Disruption of nuclear factor (erythroid-derived-2)-like 2 antioxidant signaling: A mechanism for impaired activation of stem cells and delayed regeneration of skeletal muscle

Academic Article

Abstract

  • © FASEB. Recently we have reported that age-dependent decline in antioxidant levels accelerated apoptosis and skeletal muscle degeneration. Here, we demonstrate genetic ablation of the master cytoprotective transcription factor, nuclear factor (erythroid-derived-2)-like 2 (Nrf2), aggravates cardiotoxin (CTX)-induced tibialis anterior (TA) muscle damage. Disruption of Nrf2 signaling sustained the CTX-induced burden of reactive oxygen species together with compromised expression of antioxidant genes and proteins. Transcript/protein expression of phenotypic markers of muscle differentiation, namely paired box 7 (satellite cell) and early myogenic differentiation and terminal differentiation (myogenin and myosin heavy chain 2) were increased on d 2 and 4 postinjury but later returned to baseline levels on d 8 and 15 in wild-type (WT) mice. In contrast, these responses were persistently augmented in Nrf2-null mice suggesting that regulation of the regeneration-related signaling mechanisms require Nrf2 for normal functioning. Furthermore, Nrf2-null mice displayed slower regeneration marked by dysregulation of embryonic myosin heavy chain temporal expression. Histologic observations illustrated that Nrf2-null mice displayed smaller, immature TA muscle fibers compared with WT counterparts on d 15 after CTX injury. Improvement in TA muscle morphology and gain in muscle mass evident in the WT mice was not noticeable in the Nrf2-null animals. Taken together these data show that the satellite cell activation, proliferation, and differentiation requires a functional Nrf2 system for effective healing following injury.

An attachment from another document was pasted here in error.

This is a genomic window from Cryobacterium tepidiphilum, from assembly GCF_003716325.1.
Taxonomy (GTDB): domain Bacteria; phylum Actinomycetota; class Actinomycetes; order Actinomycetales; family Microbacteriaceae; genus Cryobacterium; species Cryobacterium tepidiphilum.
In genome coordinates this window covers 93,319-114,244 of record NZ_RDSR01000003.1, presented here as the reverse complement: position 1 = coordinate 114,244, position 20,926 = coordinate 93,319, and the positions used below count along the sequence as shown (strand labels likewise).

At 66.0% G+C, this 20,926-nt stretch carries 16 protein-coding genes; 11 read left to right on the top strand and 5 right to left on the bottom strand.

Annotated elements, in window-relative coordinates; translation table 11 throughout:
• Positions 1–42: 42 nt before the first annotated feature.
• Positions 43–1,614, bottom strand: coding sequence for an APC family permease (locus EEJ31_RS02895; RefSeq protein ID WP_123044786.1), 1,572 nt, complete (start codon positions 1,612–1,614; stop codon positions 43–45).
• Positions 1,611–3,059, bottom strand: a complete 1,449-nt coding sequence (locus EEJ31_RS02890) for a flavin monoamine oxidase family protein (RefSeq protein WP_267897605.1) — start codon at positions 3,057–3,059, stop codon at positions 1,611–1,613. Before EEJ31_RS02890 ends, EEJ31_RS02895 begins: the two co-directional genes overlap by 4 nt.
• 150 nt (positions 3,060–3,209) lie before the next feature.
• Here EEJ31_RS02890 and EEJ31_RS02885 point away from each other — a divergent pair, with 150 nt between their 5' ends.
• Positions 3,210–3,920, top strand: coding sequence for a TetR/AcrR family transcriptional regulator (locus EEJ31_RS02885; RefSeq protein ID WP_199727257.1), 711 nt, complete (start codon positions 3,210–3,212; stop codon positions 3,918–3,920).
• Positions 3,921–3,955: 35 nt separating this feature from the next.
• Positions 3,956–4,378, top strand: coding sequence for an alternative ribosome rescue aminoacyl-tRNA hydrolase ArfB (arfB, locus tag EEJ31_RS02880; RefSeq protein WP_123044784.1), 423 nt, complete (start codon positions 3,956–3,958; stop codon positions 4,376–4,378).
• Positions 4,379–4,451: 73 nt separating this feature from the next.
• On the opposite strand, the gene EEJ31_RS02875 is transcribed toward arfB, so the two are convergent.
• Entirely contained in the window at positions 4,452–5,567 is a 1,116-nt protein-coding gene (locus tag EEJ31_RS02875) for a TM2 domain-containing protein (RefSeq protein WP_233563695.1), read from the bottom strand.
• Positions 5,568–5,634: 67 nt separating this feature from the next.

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    Author List

  • Shela SB; Narasimhan M; Shanmugam G; Litovsky SH; Gounder SS; Karan G; Arulvasu C; Kensler TW; Hoidal JR; Darley-Usmar VM
  • Start Page

  • 1865
  • End Page

  • 1879
  • Volume

  • 30
  • Issue

  • 5